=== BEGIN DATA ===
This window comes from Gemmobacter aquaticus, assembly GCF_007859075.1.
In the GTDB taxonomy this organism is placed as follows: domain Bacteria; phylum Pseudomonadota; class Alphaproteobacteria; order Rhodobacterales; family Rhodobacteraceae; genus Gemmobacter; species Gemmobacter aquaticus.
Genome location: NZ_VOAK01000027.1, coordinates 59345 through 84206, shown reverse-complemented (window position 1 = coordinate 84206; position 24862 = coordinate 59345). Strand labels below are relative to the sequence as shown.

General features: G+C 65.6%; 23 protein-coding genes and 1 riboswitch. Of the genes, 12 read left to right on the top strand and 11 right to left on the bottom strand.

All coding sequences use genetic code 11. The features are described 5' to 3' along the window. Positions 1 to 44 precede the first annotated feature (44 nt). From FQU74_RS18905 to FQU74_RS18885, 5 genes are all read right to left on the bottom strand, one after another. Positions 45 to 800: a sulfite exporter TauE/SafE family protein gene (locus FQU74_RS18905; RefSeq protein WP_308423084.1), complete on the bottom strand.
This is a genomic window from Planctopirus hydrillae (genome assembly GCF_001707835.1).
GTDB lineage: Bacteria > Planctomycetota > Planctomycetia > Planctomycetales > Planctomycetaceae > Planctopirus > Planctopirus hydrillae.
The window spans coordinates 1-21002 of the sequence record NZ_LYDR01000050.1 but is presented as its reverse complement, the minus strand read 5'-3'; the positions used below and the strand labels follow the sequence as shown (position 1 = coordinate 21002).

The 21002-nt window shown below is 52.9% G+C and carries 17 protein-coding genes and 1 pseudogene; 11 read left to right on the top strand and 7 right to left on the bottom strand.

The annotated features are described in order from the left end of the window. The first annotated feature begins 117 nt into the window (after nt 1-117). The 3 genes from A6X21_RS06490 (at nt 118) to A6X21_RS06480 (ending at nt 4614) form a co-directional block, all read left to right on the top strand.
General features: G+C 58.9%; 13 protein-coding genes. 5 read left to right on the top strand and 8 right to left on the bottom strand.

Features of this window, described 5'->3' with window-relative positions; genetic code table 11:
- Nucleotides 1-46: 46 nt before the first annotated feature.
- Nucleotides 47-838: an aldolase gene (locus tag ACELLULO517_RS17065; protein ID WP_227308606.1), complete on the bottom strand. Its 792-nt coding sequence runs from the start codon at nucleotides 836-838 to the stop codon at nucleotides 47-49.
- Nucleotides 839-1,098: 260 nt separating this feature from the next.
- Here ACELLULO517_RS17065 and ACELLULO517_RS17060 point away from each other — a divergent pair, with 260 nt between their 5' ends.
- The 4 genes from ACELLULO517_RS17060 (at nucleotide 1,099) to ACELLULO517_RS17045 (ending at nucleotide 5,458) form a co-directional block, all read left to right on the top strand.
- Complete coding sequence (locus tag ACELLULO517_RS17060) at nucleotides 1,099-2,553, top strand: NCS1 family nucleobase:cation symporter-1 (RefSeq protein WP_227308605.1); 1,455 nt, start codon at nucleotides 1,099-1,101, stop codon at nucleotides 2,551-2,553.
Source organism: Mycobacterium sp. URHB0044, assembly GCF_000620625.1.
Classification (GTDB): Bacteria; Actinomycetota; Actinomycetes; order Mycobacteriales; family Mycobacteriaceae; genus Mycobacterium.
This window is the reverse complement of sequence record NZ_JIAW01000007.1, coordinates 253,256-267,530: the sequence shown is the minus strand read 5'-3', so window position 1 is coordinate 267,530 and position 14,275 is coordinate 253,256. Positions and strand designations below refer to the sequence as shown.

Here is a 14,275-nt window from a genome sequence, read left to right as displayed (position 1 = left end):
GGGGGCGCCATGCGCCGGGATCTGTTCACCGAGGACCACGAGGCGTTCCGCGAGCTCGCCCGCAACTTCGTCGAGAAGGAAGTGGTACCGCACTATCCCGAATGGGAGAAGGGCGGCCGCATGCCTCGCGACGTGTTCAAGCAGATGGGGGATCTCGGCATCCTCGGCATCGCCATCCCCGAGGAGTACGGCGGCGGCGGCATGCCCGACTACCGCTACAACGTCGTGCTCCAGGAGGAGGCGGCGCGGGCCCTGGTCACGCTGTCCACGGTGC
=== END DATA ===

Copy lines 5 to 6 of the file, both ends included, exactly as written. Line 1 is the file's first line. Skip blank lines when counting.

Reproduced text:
All coding sequences use genetic code 11. The features are described 5' to 3' along the window. Positions 1 to 44 precede the first annotated feature (44 nt). From FQU74_RS18905 to FQU74_RS18885, 5 genes are all read right to left on the bottom strand, one after another. Positions 45 to 800: a sulfite exporter TauE/SafE family protein gene (locus FQU74_RS18905; RefSeq protein WP_308423084.1), complete on the bottom strand.
This is a genomic window from Planctopirus hydrillae (genome assembly GCF_001707835.1).